The industry-leading moves are worthwhile in their own right. But hopefully they also spark a simple question: What can an individual cyclist do? The answer is in small acts that really add up if we all embrace them. Start with the following seven ways to help lower our sport’s impact.

1. Watch what (and how) you eat
Instead of individually wrapped bars or single-serving drink mixes, opt for food that can be carried in reusable containers or aluminum foil. When you do use individually wrapped products, look for brands that offer recyclable packaging. And when you stop for post-ride tacos, consider going vegetarian.

2. Buy longer-lasting gear
Products made for your level of use and abuse offer a better ride and create less waste. There are bearings meant for wet climates, apparel meant for brushy trails, and tires meant for long rides. A single set of original Schwalbe Marathon tires once made the 9,320-mile journey from Kathmandu to Schwalbe’s HQ outside Cologne. A new Marathon today will last much longer.

3. Repair, don’t replace
Address mechanical issues as they arise before components deteriorate beyond saving. And look into services that mend damaged soft goods like packs and clothes.

4. Dispose thoughtfully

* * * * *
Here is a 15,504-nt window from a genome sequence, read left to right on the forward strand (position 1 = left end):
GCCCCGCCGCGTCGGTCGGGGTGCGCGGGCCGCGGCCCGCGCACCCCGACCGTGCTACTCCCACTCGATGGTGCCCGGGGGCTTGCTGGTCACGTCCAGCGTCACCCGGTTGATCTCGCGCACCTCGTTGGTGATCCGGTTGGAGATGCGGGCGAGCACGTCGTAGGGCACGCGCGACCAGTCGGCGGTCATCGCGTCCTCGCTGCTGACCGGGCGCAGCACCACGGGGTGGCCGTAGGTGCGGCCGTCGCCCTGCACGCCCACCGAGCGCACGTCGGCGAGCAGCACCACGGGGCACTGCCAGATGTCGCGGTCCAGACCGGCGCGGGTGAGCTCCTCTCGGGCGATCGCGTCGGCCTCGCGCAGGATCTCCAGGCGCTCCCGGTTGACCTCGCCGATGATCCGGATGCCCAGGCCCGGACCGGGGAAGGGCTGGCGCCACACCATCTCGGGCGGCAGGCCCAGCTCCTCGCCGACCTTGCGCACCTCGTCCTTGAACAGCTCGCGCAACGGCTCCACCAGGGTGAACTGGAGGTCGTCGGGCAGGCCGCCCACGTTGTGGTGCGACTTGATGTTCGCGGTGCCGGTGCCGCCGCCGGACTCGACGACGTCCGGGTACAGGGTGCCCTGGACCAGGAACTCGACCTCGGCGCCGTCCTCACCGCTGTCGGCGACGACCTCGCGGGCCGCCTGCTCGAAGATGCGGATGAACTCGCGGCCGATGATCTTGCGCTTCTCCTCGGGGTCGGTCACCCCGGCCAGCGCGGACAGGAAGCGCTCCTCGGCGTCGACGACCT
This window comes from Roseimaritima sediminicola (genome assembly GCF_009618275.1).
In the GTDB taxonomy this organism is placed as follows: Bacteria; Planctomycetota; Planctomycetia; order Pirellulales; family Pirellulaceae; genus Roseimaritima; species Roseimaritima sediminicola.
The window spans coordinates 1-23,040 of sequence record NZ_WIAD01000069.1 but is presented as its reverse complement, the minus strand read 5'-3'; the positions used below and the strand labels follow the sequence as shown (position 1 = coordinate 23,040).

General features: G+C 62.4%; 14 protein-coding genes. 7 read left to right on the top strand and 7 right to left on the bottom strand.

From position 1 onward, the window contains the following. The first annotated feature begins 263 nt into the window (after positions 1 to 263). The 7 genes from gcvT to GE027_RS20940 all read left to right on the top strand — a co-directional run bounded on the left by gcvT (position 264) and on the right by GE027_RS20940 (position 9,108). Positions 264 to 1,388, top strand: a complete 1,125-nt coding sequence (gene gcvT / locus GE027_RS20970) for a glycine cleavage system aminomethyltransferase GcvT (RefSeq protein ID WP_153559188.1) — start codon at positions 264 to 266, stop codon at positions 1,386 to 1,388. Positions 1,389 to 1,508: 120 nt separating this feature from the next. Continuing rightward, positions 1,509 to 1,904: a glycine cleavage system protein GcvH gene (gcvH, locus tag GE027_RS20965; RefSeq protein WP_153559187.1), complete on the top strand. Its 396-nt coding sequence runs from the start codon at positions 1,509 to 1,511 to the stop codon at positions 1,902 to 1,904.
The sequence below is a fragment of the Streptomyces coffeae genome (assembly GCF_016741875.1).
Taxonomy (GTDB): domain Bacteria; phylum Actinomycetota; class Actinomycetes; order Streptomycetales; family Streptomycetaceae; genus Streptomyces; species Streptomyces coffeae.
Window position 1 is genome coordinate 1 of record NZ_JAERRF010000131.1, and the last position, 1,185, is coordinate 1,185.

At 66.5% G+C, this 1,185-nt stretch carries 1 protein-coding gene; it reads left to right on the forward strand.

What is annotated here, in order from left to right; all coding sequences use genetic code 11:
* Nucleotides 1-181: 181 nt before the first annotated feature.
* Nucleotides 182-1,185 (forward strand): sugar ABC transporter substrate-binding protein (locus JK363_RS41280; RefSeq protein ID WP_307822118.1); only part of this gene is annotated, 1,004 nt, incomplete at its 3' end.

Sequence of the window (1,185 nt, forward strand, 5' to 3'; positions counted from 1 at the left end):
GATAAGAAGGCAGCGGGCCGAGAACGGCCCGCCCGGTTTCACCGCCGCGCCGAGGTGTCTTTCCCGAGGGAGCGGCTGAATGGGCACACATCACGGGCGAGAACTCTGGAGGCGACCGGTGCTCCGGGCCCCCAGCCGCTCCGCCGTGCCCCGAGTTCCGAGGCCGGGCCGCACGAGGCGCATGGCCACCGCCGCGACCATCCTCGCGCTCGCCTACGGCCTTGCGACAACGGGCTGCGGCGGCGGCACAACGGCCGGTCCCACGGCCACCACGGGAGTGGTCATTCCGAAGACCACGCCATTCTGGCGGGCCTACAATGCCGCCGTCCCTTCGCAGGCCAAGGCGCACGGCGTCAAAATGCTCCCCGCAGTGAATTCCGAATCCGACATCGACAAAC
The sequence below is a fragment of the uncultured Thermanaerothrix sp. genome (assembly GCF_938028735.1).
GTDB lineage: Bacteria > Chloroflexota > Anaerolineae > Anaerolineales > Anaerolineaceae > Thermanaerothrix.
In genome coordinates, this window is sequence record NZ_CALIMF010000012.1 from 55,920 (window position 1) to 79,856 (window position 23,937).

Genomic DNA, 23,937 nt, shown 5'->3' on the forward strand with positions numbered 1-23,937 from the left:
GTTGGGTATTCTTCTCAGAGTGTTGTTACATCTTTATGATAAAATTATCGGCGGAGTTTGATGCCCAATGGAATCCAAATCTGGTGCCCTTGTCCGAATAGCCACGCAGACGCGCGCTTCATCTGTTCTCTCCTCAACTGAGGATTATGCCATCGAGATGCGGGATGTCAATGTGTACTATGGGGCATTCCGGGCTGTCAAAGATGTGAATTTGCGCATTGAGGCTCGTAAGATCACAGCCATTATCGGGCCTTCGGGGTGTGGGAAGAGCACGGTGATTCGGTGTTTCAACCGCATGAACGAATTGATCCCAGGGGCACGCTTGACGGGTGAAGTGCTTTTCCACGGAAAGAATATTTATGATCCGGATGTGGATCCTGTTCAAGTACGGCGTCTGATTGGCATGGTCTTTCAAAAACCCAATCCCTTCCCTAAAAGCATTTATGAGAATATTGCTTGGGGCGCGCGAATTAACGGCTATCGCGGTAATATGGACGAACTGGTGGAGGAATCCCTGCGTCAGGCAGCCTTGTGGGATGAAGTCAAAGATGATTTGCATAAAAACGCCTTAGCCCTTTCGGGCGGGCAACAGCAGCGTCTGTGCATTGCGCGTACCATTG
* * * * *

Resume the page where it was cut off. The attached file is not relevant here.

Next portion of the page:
Bike co-ops, charities, and even thrift stores may want worn-out parts. If you have to discard something, bring metal waste to a scrap yard. Most municipal recyclers won’t take complex metal parts, but they should take hazardous waste, like electronic accessories. And if there’s a Schwalbe tire and tube recycler near you, take advantage of it.

Schwalbe tire dealer center
Schwalbe just expanded its innovative, Cradle-to-Cradle recycling program to collect used inner tubes at dealer locations in the United States. (Photo: Schwalbe)

5. Carpool
It encourages people to show up to rides, and (hopefully) show up on time. And if there’s a popular riding destination close to your city, there may be bus service so nobody has to drive at all.

6. Support sustainability-focused brands
Many brands today are implementing programs to reduce impact of products and services. Check websites for information and ask questions at the bike shop to find them. Concerned about greenwashing? Look for company reports with real data, and third-party verification of claims.

Schwalbe tires green group riding
(Photo: Schwalbe)

7. Spread the love
The more time you spend outdoors, the more you notice humanity’s impact. And hopefully, the more you want to do something about it. Invite friends on rides, meet them on their level, and offer advice. They’ll probably get hooked just like you did, and they, too, will feel that harmony with nature—and want to help sustain it.


Schwalbe develops tires that not only work well, but are groundbreaking in their environmental impact. The epicenter of a desire to always improve is the Schwalbe Lab. There, the company’s development approach uses all of its experience and the latest technology to work on answers to social change—plus design the latest tires in elaborate test series and material trials on- or off-road.

Lead Photo: Schwalbe